1 Overview

This year's modeling played an important role in our project, and due to the outbreak, we were unable to test the effectiveness of the animal testing system in order to predict the output of 5HTP and GABA and better regulate its synthesis. Our model is divided into two parts, the first part is to simulate the distribution of

*E. coli*in the intestine over time to establish a functional relationship between*E. coli*volume and distribution of 5HTP and GABA yield, and the second part is to simulate suicide systems to predict the safety of engineering design.2 Model one: Engineering bacteria movement

2.1 Basic assumptions

Considering that the linear length of the intestine is much larger than its internal diameter, in order to simplify the model, one-dimensional models may be established in the direction of its length. Based on the average intestinal length of adults, it is assumed that the total length of the intestine is 7.5 meters, of which 6 meters in the small intestine and 1.5 meters in the large intestine. At the same time, we consulted the normal 24-hour intake of fluids in the adult gut, simulating the distribution of engineered bacteria intake by adults at lunchtime until six hours later.

2.2 Engineering bacteria movement simulation

After looking up the literature, we know the frequency and magnitude of the intestinal creep in the air pressure state. Based on this, the length of the intestine is divided into reasonable intervals, and the moving equation of

Since the bacteria enter the human intestine in the form of distribution in a liquid, it should enter the intestines for a period of time slowly, we have made reasonable assumptions about the duration and amount of time and amount of food into the intestines.

For the movement of engineered bacteria in the intestines, we took into account factors such as

For safety reasons,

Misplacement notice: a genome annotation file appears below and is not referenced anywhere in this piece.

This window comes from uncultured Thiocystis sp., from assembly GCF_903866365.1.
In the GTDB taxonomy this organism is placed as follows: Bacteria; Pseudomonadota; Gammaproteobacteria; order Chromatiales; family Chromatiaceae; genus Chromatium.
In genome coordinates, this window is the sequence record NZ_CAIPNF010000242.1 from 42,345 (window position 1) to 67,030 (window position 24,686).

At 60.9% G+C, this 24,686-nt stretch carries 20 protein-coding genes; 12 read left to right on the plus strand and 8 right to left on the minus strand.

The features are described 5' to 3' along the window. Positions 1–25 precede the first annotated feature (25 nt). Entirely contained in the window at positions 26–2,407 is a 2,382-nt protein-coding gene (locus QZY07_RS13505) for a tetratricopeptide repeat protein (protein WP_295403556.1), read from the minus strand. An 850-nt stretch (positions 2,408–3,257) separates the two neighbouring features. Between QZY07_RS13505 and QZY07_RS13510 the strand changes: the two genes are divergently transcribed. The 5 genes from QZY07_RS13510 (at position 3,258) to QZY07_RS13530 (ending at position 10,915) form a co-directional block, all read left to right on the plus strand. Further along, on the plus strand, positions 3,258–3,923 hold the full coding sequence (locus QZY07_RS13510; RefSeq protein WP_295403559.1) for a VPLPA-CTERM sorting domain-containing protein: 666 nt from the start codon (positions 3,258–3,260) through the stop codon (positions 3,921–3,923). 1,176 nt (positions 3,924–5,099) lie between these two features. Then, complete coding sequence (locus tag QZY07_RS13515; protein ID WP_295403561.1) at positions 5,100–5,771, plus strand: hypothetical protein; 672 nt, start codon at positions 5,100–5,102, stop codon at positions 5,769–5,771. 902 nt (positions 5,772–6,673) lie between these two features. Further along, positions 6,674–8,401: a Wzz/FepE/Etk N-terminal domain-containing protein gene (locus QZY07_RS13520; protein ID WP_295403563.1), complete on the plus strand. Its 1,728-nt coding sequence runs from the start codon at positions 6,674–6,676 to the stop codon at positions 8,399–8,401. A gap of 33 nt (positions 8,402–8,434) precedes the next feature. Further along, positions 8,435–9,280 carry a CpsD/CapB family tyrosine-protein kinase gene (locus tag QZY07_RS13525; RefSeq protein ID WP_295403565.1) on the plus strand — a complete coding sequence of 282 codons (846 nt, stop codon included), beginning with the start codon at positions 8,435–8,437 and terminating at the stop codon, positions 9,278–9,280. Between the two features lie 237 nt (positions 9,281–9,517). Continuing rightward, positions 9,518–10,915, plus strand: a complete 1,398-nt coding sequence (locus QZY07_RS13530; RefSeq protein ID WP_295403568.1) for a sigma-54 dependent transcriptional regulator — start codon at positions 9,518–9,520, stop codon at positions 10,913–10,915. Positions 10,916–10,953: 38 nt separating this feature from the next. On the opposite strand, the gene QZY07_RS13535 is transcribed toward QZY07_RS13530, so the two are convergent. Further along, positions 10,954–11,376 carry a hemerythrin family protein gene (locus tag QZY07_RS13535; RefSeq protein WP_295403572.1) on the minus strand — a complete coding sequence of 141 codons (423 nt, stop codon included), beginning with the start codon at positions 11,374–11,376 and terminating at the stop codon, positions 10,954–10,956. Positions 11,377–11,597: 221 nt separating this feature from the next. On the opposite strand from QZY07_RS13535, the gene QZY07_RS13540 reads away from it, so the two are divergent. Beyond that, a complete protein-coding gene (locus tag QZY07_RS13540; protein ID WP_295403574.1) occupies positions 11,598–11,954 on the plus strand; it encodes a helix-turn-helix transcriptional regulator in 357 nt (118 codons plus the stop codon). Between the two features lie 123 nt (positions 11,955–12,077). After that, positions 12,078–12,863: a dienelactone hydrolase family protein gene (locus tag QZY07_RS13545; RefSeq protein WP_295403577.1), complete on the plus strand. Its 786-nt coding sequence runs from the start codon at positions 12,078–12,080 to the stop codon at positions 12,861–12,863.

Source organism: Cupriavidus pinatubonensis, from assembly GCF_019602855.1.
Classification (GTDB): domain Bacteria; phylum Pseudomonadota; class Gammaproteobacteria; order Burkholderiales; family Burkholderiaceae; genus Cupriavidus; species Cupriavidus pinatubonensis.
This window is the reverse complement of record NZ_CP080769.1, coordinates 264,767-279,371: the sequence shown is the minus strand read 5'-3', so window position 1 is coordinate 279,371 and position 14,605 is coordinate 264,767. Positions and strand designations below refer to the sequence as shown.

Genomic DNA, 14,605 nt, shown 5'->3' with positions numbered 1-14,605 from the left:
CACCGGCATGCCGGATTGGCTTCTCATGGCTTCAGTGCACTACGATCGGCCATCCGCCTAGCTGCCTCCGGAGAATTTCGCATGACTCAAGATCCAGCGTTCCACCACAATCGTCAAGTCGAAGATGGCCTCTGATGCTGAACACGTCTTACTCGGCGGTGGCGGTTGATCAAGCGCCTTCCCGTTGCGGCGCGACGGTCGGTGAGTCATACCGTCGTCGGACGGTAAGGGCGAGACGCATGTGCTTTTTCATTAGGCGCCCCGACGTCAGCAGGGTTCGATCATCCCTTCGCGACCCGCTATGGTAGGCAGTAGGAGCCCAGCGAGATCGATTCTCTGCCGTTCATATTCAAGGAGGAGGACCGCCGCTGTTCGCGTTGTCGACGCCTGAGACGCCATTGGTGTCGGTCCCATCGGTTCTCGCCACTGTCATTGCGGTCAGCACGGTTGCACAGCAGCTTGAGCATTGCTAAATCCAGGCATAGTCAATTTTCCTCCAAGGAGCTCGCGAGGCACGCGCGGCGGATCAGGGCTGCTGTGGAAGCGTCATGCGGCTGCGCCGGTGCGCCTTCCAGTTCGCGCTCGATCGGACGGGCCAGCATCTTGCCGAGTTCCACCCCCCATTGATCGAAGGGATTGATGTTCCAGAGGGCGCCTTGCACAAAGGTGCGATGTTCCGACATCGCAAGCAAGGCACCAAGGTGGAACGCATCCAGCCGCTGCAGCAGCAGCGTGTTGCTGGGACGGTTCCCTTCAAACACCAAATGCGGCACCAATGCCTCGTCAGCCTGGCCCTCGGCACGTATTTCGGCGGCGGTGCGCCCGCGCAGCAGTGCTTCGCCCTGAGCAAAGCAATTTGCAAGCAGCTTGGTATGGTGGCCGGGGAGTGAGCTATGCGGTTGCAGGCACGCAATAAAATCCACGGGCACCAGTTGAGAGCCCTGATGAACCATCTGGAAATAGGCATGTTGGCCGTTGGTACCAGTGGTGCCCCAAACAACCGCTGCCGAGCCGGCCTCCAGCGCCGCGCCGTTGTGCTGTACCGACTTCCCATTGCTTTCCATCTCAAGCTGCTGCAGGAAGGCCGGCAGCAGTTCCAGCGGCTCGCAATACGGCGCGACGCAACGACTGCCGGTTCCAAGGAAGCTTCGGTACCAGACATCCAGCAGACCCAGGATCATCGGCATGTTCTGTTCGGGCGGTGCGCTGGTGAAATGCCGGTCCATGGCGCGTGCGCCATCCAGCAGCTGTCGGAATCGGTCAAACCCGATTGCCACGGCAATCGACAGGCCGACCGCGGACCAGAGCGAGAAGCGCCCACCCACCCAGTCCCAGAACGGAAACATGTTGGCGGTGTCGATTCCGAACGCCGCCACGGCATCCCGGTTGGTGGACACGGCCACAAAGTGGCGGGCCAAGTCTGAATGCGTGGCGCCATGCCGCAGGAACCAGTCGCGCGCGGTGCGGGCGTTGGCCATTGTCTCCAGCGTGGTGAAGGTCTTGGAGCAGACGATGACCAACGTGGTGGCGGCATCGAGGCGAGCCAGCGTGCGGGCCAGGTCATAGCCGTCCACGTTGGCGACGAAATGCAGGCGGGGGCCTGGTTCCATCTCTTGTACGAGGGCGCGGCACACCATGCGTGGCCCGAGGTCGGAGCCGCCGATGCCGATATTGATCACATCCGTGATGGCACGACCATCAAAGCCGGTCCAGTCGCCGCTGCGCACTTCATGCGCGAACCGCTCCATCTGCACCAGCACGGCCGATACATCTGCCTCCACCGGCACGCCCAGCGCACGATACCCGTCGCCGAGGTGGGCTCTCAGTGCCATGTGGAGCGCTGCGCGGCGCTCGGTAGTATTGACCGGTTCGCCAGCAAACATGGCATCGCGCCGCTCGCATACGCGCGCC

*E. coli*is cycled through time, and the distribution image is obtained.Since the bacteria enter the human intestine in the form of distribution in a liquid, it should enter the intestines for a period of time slowly, we have made reasonable assumptions about the duration and amount of time and amount of food into the intestines.

For the movement of engineered bacteria in the intestines, we took into account factors such as

*E. coli*moving with the eating palate and being driven by the oil attached to the surface of the intestine.For safety reasons,

*E. coli*intake needs to be excluded from the body for a certain period of time, and we assume that*E. coli*will be excluded over time by focusing on the end of the intestine waiting for the body to defecate. A suicide switch is also designed that, due to the relatively high concentration of oxygen outside, will trigger a suicide switch for the engineered bacteria, which in turn will kill*E. coli*.
2.3 Model results and pros and cons

The distribution image can better reflect the relative distribution of

*E. coli*in the intestine during this period. Considering the amount of engineered bacteria consumed, the distribution function of the model can only indicate the relative amount of

*E. coli*ingested in various parts of the intestine, while the absolute amount of

*E. coli*is positively correlated with the intake of

*E. coli*.

The distribution image also reflects that after a short period of time, the vast majority of engineering bacteria will be excreted, will not affect the body.